Investment Grade

AAA

DEFINITION of 'Investment Grade'

A rating that indicates that a municipal or corporate bond has a relatively low risk of default. Bond rating firms, such as Standard & Poor's, use different designations consisting of upper- and lower-case letters 'A' and 'B' to identify a bond's credit quality rating. 'AAA' and 'AA' (high credit quality) and 'A' and 'BBB' (medium credit quality) are considered investment grade. Credit ratings for bonds below these designations ('BB', 'B', 'CCC', etc.) are considered low credit quality, and are commonly referred to as "junk bonds".

INVESTOPEDIA EXPLAINS 'Investment Grade'

Investors should note that government bonds, or Treasuries, are not subject to credit quality ratings. These securities are considered to be of the very highest credit quality. In the case of municipal and corporate bond funds, fund company literature, such as the fund prospectus and independent investment research reports will report an "average credit quality" for the fund's portfolio as a whole.

Investors should be aware that an agency downgrade of a company's bonds from 'BBB' to 'BB' reclassifies its debt from investment grade to "junk" status with just a one-step drop in quality. The repercussions of such an event can be highly problematic for the issuer and can also adversely affect bond prices for investors. Safety-conscious fund investors should pay attention to a bond fund's portfolio credit quality breakdown.

VIDEO

RELATED TERMS
  1. Bond Rating

    A grade given to bonds that indicates their credit quality. Private ...
  2. Junk Bond

    A colloquial term for a high-yield or non-investment grade bond. ...
  3. Balance Sheet

    A financial statement that summarizes a company's assets, liabilities ...
  4. Blue Chip

    A nationally recognized, well-established and financially sound ...
  5. Capitalization

    1. In accounting, it is where costs to acquire an asset are included ...
  6. Fundamental Analysis

    A method of evaluating a security that entails attempting to ...
RELATED FAQS
  1. What does investment grade mean?

    Credit ratings provide a useful measure for comparing fixed-income securities, such as bonds, bills and notes. Most companies ...
Related Articles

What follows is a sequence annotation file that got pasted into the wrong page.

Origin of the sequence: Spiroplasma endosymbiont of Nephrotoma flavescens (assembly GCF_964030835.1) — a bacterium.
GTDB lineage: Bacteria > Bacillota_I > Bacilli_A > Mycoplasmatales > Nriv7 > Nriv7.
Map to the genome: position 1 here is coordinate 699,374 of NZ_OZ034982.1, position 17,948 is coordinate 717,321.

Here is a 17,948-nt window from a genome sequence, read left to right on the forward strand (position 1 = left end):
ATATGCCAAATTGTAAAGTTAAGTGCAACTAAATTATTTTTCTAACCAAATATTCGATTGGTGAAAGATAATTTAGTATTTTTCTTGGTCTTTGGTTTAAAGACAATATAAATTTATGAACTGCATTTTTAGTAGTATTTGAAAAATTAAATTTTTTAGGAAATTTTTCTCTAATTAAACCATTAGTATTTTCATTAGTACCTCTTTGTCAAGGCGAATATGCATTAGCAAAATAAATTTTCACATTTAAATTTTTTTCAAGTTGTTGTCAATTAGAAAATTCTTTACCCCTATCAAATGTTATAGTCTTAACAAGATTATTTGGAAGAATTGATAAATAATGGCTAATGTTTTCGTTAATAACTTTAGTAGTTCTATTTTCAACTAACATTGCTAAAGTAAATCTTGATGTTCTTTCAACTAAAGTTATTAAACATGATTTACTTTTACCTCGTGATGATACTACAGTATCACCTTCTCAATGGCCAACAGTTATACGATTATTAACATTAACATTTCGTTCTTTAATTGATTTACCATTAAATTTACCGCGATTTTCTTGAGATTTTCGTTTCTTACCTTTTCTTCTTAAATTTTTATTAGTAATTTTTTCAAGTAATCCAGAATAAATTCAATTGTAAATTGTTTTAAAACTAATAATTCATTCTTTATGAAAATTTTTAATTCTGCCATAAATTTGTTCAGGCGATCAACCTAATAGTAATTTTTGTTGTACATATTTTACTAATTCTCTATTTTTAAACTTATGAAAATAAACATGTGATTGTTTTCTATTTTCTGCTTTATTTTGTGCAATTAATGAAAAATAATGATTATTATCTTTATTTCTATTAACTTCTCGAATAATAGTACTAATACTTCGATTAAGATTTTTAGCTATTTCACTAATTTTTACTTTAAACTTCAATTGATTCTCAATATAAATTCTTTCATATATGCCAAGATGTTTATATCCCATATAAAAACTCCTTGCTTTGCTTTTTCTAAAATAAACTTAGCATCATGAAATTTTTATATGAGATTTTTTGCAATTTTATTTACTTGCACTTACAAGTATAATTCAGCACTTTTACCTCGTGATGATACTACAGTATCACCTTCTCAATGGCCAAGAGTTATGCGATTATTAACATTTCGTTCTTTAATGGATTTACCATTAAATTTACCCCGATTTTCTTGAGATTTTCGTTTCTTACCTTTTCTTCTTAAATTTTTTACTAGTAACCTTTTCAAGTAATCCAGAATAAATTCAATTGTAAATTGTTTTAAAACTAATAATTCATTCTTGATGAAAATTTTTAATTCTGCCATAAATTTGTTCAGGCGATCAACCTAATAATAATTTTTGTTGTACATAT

1. Investing

    What does Investment Grade Mean?

    Investment grade is a term used to describe a favorable rating for corporate and municipal bonds.
  2. Bonds & Fixed Income

    Are High-Yield Bonds Too Risky?

    Despite their reputation, the debt securities known as "junk bonds" may actually reduce risk in your portfolio.
  3. Personal Finance

    The Debt Ratings Debate

    Lack of competition and potential conflicts of interest have called the value of these ratings into question.
  4. Markets

    Introduction To Fundamental Analysis

    Learn this easy-to-understand technique of analyzing a company's financial statements and reports.
  5. Economics

    Does A Junk Rating Reflect Russia's Fundamentals?

    Moody’s, like other credit rating agencies, has downgraded Russia’s sovereign debt rating to non-investment grade, but does this reflect Russia's economy?
  6. Economics

    What Would Happen If Interest Rates Rise?

    This time around, while U.S. long-term yields have rebounded from their January lows, rates have generally been lower than where they ended 2014.
  7. Investing

    Strategies To Position Your Bond Portfolio

    Fixed income investors may not be able to see them all right now, but important trends are stirring on the investment horizon.
  8. Investing

    Active Funds: Getting What You Are Paying For?

    Fund investing could have hidden costs that can potentially make a big impact on your final return, particularly over the long-term.
  9. Brokers

    OptionsXpress Vs. OptionsHouse: Which One To Pick?

    OptionsXpress and OptionsBroker -- each offers a price mix and set of services suitable for certain investors based on their trade approach and priorities.
  10. Investing Basics

    This Investment Strategy Could Be Your key To Success

    Goal-based investing seems like an obvious tactic. But many investors have only a vague idea what their goals are, much less how to achieve them.

You May Also Like

Hot Definitions
  1. Gordon Growth Model

    A model for determining the intrinsic value of a stock, based on a future series of dividends that grow at a constant rate. ...
  2. Cost Accounting

    A type of accounting process that aims to capture a company's costs of production by assessing the input costs of each step ...
  3. Law Of Supply

    A microeconomic law stating that, all other factors being equal, as the price of a good or service increases, the quantity ...
  4. Investment Grade

    A rating that indicates that a municipal or corporate bond has a relatively low risk of default. Bond rating firms, such ...
  5. Fringe Benefits

    A collection of various benefits provided by an employer, which are exempt from taxation as long as certain conditions are ...
  6. Irrevocable Trust

    A trust that can't be modified or terminated without the permission of the beneficiary. The grantor, having transferred assets ...
Trading Center